[ECOS] Some questions on JFFS2 interface to ECOS

Tom Coates Tom_Coates@trimble.com
Mon Oct 16 22:47:00 GMT 2006

Thanks to andrew@lunn.ch for his informative answers.
I won't completely quote the whole chain as it is long.  But here are
responses to some of the questions he raised.

> > - Ideally, we'd like to end up with two JFFS partitions, splitting the
> >   portion of flash dedicated to JFFS2 into two pieces.

> How full will these filesystem be. jffs2 needs around 5 empty erase
> blocks per filesystem for garbage collect to work. Two filesystems
> mean 2x5. Does you have sufficient space for this?

Yes, I'm aware if this requirement.  Our flash has 128KB erase-blocks,
so this represents about 1280KB for GC usage.
But we have between 27MB and 59MB (depending on the system type) of
available space.  So the free space requirements aren't a problem.

> > - Our existing, non-ecos Flash drivers have mutex locks to protect
> >   against thread-conflicts.  This functionality would have to be
> >   maintained after the switch to eCos.  
> This you need to check. The trunk does not support this. The flash_v2
> branch does. However it could be that the fileio layer has the ability
> to serialize all fileio access.  I just don't know if this is per
> filesystem, or all file systems. You need to look at the fileio CDL
> and code and work it out what it can really do.

I've just become aware of the flash_v2 branch.  I think that's been part
of my confusion as I try to understand how the flash drivers work.
Some of the documentation I stumbled upon was for the v2 branch and some
for the mainline, with no indication in the documentation of which is

I've just spotted the directions in old list emails on how to update
the affected packages directories to the branch.  I'll be reviewing the
new flash packages to see what's changed.

> > - I'd prefer to keep our existing Flash drivers and put eCos
> > wrappers around them.
> Why?

- The main reason is "code inertia".  If I were to change everything to
  the eCos drivers, I'd have to modify and verify much more code in the
  existing application.  We have at least six different uses for flash
  through those old drivers.  All of them assume some non-eCos behavior.
  A complete rewrite poses a significant risk.  
- I was assuming there was no flash locking in the driver itself.
- I was assuming that the eCos flash driver could only handle a single
  type of flash.  

It appears that the flash_v2 drivers may remove some of these problems,
but that is new information to me.

If I were starting this project with eCos from the beginning, it would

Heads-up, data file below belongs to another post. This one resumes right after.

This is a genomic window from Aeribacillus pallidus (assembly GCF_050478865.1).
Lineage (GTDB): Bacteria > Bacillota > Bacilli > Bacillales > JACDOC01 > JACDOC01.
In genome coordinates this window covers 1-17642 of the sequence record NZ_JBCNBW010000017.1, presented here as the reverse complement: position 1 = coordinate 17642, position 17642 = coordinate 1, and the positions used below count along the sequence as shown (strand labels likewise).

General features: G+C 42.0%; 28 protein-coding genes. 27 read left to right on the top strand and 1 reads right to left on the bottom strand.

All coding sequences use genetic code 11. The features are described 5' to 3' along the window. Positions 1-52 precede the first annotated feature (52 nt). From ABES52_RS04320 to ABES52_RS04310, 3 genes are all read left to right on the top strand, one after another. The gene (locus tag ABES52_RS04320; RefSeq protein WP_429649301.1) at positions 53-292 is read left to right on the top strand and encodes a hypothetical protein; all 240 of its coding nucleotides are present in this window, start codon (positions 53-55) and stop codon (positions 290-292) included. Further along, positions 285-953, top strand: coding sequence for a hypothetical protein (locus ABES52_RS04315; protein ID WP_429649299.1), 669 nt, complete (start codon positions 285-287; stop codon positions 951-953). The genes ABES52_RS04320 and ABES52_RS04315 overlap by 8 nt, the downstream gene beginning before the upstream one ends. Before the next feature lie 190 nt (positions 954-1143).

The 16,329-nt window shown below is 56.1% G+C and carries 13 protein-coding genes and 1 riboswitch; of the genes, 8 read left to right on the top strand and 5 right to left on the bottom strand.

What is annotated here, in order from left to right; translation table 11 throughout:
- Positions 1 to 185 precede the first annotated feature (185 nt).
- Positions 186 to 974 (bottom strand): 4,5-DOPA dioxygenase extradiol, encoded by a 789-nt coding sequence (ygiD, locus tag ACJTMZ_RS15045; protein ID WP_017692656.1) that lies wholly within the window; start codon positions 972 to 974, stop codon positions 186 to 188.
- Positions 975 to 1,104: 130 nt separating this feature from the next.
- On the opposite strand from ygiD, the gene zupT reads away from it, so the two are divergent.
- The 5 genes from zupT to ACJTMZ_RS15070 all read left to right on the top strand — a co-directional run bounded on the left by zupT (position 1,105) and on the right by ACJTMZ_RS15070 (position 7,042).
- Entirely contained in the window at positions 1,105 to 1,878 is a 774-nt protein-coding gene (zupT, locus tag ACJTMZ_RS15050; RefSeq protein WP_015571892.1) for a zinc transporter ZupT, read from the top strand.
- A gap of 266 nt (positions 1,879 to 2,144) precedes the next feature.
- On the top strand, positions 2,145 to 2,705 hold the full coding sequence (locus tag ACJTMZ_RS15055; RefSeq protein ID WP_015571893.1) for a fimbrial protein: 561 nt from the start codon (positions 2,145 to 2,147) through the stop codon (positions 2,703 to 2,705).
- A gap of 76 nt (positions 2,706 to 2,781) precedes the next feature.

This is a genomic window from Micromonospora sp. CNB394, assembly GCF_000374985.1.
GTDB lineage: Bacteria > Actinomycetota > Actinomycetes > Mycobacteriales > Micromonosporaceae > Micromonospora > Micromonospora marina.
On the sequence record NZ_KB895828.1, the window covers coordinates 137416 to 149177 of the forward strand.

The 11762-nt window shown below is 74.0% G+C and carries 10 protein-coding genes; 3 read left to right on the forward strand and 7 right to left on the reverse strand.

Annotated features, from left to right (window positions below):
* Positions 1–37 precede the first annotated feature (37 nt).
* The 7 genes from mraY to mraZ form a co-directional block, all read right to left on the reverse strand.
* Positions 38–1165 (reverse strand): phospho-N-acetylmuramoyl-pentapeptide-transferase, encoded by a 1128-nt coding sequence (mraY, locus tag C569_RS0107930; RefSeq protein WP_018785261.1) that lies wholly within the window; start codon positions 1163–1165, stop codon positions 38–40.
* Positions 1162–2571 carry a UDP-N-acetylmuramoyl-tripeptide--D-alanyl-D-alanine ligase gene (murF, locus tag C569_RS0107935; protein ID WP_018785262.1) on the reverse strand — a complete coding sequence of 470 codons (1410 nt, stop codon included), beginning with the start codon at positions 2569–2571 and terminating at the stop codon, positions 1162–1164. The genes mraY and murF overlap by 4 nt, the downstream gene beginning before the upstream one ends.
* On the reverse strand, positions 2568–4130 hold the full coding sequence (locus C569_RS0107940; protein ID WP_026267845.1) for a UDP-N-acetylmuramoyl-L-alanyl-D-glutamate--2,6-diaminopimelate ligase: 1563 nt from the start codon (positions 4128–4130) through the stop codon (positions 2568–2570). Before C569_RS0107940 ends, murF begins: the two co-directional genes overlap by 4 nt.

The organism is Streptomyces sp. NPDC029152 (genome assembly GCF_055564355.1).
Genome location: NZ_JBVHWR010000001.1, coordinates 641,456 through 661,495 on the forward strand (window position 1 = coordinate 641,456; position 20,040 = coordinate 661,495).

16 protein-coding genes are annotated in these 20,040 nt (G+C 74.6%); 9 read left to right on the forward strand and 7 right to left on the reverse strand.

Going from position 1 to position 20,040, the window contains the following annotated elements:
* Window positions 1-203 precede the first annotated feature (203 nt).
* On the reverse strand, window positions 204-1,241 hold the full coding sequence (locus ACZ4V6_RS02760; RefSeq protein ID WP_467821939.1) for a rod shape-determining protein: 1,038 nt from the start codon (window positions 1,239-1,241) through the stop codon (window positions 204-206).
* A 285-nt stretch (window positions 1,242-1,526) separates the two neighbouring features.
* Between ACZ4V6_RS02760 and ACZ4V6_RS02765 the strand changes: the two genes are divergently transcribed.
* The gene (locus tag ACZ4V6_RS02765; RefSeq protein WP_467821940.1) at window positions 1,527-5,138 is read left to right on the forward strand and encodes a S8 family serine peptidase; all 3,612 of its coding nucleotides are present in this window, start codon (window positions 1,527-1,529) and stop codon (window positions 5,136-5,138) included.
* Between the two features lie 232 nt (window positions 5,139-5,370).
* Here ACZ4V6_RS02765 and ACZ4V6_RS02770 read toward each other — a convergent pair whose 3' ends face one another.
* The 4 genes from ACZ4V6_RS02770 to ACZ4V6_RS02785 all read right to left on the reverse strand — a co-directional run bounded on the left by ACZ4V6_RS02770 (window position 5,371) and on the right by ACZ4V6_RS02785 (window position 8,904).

be foolish NOT to use everything eCos provides.  But we are migrating
gradually to eCos, and have to take things one step at a time.

> > 1. Is it possible to have two JFFS2 partitions in the same build?
> The flash_v2 branch in CVS supports this. 

Okay.  Sounds like I should definitely start with the flash_v2 branch
for all of this work.

> ... nobody before has decided the ignore
> the eCos way of doing things and do it some other way. You could hack
> the CDL, remove the io_flash package, link one of the jffs2 test cases
> and see what the linker complains about is missing.
> What is wrong with the eCos way anyway?

Nothing wrong with the eCos way.  And please take nothing I said as
critical.  I am just working inside a tight little box.  I can't rewrite
all of the flash code in the current application at once.  At least, I
can't do that until I better understand the eCos way of doing things.
Eventually, I would like to migrate all of our code to the way eCos does
things.  But with 700,000 lines of code in the existing application, it
is hard to migrate everything at the same time.

> > 4. What sort of flash memory model does JFFS2 expect the flash
> >    memory and driver(s) to have?
> >    For example, if the flash has 512 erase-blocks and the first 12
> >    erase-blocks are used for something else, how does JFFS2 know
> >    this?
> jffs2 It does not. The /dev/flash1 knows this, when you configure
> it. jffs2 just works inside this device.

In other words, each JFFS2 file system thinks it is connected to a
"logical" device which has blocks 0 to N-1, and an address range 0 to
( N * eraseBlockSize - 1 ).  JFFS2 obtains N and eraseBlockSize from the
driver.  JFFS2 reads bytes, writes bytes and erases blocks using
addresses in that logical space.  The device driver does the mapping
from logical addresses to the physical flash addresses.  I presume I'll
confirm that when I look over the flash_v2 code.

Your answers so far have given me a good direction to move and the
confidence to go there.  Many thanks.

Tom :::/

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